Women can do anything, we know that. And we do! Of course, some careers are more female-dominated than others. If that’s what you’re looking for, we pulled some of the most women-dominated jobs as of 2021 and what they pay, on average.
But first, why are some industries so appealing to women? And some still so popular with men?
Why certain careers are “women-dominated”
There are tons of studies trying to nail down the specifics as to why men and women still tend to choose different industries.
There’s the historic reason: Some industries—child care, education, nursing—have always been more populated with women due largely in part to sexism relegating women to gender-specific roles, with women as the caretakers. While that is changing, it’s not changing quickly.
Studies suggest that jobs associated with higher risk (construction, manufacturing) appeal more to men because women aren’t as willing to risk their lives to make a living. Other experts have said women tend to avoid male-dominated industries so they can avoid the gender-related harassment that can come with them. And sometimes the occupations that appeal to women tend to offer a better work-life balance than those that attract more men, a perk necessary because women often do more child-rearing, household chores, and unpaid labor than their significant others.
We know not everyone will have the same decision-making process for picking the industry they work in. Whatever the reason, the split is a factor in the gender pay gap, since a lot of popular female-dominated careers pay less than jobs and industries dominated by men.
Women-dominated careers and the gender pay gap
It’s called occupational sorting—women dominate employment in an industry that pays less than the average salary, further driving a difference in average pay between men and women. You’ll hear arguments that this is the main reason for the gender pay gap—but men in women-dominated industries still often make more money than women in women-dominated industries. (We break down the details on occupational sorting here.)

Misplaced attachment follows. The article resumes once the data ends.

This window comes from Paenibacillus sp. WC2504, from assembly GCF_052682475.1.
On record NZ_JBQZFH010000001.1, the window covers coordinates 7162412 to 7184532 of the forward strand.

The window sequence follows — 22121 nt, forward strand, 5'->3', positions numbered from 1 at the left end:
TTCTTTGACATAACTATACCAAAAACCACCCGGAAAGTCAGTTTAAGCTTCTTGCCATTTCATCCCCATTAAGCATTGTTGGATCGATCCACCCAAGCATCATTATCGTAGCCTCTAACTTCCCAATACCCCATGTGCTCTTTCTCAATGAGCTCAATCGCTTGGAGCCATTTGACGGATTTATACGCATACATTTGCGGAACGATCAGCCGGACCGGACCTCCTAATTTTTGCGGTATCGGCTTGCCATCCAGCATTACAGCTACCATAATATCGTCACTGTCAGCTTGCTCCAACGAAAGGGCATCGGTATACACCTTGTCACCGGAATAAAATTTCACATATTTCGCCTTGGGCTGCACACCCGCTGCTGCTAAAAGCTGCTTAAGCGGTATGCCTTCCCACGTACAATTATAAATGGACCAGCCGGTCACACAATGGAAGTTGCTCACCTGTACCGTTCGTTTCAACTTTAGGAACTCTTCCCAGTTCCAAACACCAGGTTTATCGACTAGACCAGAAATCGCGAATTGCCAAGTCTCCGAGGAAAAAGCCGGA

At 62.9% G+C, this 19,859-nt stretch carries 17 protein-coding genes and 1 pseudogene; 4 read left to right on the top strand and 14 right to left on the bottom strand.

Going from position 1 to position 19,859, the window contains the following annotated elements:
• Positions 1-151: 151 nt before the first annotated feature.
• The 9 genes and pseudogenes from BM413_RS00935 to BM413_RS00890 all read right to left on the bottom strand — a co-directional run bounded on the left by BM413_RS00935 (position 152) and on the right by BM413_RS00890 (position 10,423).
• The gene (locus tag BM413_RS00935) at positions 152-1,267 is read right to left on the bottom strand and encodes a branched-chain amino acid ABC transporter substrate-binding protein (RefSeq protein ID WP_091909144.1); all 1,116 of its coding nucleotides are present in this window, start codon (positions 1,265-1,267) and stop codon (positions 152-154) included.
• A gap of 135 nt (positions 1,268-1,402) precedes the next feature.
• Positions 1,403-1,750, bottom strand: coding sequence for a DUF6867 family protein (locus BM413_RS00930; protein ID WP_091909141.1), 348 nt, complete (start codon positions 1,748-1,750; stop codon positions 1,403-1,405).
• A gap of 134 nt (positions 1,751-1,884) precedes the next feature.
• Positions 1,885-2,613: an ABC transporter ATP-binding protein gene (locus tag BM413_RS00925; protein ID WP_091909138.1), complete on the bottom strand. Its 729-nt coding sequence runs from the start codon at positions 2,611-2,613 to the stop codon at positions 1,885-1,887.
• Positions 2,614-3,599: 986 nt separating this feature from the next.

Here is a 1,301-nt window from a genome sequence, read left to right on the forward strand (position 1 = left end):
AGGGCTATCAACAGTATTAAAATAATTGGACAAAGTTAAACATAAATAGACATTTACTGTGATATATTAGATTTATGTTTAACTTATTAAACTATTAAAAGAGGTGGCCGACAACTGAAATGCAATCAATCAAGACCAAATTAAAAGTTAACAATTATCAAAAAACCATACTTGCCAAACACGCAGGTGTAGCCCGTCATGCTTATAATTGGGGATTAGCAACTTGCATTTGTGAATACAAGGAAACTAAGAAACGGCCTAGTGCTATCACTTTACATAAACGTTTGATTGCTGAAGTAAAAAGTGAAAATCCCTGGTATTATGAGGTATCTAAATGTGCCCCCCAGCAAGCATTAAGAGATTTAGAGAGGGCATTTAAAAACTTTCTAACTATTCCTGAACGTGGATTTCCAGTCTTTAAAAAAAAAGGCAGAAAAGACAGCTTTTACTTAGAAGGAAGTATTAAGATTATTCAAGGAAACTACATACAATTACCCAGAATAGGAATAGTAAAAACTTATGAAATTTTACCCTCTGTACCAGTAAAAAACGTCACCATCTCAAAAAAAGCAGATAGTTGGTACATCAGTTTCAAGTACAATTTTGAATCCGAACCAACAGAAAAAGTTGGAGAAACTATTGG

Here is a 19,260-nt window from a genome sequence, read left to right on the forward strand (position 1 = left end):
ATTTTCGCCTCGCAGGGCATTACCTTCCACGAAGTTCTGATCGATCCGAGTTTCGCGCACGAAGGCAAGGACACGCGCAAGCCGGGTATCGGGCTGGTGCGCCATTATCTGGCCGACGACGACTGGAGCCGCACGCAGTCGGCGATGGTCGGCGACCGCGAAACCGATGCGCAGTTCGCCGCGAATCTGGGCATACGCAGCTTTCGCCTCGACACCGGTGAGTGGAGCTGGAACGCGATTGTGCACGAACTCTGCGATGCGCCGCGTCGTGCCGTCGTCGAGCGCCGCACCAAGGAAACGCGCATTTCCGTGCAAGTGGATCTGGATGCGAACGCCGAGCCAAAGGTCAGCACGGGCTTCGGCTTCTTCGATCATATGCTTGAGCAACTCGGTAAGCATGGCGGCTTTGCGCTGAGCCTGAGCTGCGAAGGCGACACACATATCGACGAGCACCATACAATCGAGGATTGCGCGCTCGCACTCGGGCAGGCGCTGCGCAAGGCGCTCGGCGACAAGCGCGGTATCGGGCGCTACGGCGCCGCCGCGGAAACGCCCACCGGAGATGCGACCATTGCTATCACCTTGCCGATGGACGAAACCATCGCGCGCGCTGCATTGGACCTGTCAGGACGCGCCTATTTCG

As of 2020, only 6.5 percent of women worked in male-dominated industries (industries with no more than 25 percent women). Those areas include finance, IT, mechanical engineering, and construction. The percentage of women in those fields has not moved up much in the past few years. But what has grown is the number of women in management in male-dominated industries. Yearly growth of women in these roles rose to 6.9 percent from 2016 to 2021, up from 3.8 percent the five years’ prior. Women now hold 14 percent of these positions, up from 8 percent in 2010. Slow progress, but progress.
Of course, career satisfaction is the goal. No matter if your ideal industry has more men or women, go for what you want! For those who are looking for predominantly female roles, let’s take a look at 40 women-dominated careers and what they pay.
Read more: What’s a Good Salary?
40 women-dominated careers and their salaries
U.S. Bureau of Labor Statistics frequently compiles information on the U.S. workforce. Based on 2021 data, here are some of the careers where women are the majority (and the percentage of women workers in those careers), plus the jobs’ average salary.
Women-dominated careers in medicine and health:
Speech-language pathologists, 95.1%; $85,820
Dental hygienists, 95.1%; $81,360
Phlebotomists, 90.6%; $38,450
Dietitians and nutritionists, 89.6%; $65,620
Nurse practitioners, 87.4%; $118,040
Therapists, 87.1%; $84,080
Home health aides, 87.0%; $29,260
Registered nurses, 86.7%; $82,750
Occupational therapists, 84.9%; $89,470
Social workers, 83.6%; $57,880
Pharmacy technicians, 78.4%; $37,970
Mental health counselors, 75.6%; $53,490
Women-dominated careers in business and the office:
Executive secretaries and executive administrative assistants, 96.4%; $66,870
Receptionists and information clerks, 90.0%; $32,910
Office clerks, general, 83.6%; $38,990
Meeting, convention, and event planners, 82.1%; $57,850
Human resources managers, 80.8%; $136,590
Data entry keyers, 76.2%; $35,940
Women-dominated careers related to money:
Payroll and timekeeping clerks, 86.7%; $49,560
Bookkeeping, accounting, auditing clerks, 84.7%; $45,140
Tellers, 76.1%; $34,930
Women-dominated careers in wellness, fitness, and beauty industries:
Skincare specialists, 98.2%; $41,700
Hairdressers, hair stylists, cosmetologists, 92.4%; $35,990
Massage therapists, 83.5%; $49,260
Manicurists and pedicurists, 83.0%; $30,480
Women-dominated careers in education and child-related services:
Preschool and kindergarten teachers, 96.8%; $43,060
Child care workers, 94.6%; $27,680
School psychologists, 90.4%; $82,770
Child, family, and school social workers, 86.8%; $54,880
Special education teachers, 82.8%; $68,880
Librarians and media collections specialists, 79.9%; $64,180
Elementary and middle school teachers, 79.2%; $67,030
Educational, guidance, career counselors and advisors, 76.5%; $63,090
Women-dominated careers in creative industries:
Tailors, dressmakers, and sewers, 86.5%; $34,630
Interior designers, 83.8%; $62,570
Floral designers, 76.8%; $32,100
More women-dominated careers:
Paralegals and legal assistants, 84.8%; $58,330
Hosts and hostesses, restaurants, lounges, and coffee shops, 84.3%; $26,000
Library assistants, clerical, 84.2%; $32,490
Interpreters and translators, 73.4%; $58,400
Read more: How to Get a Job After College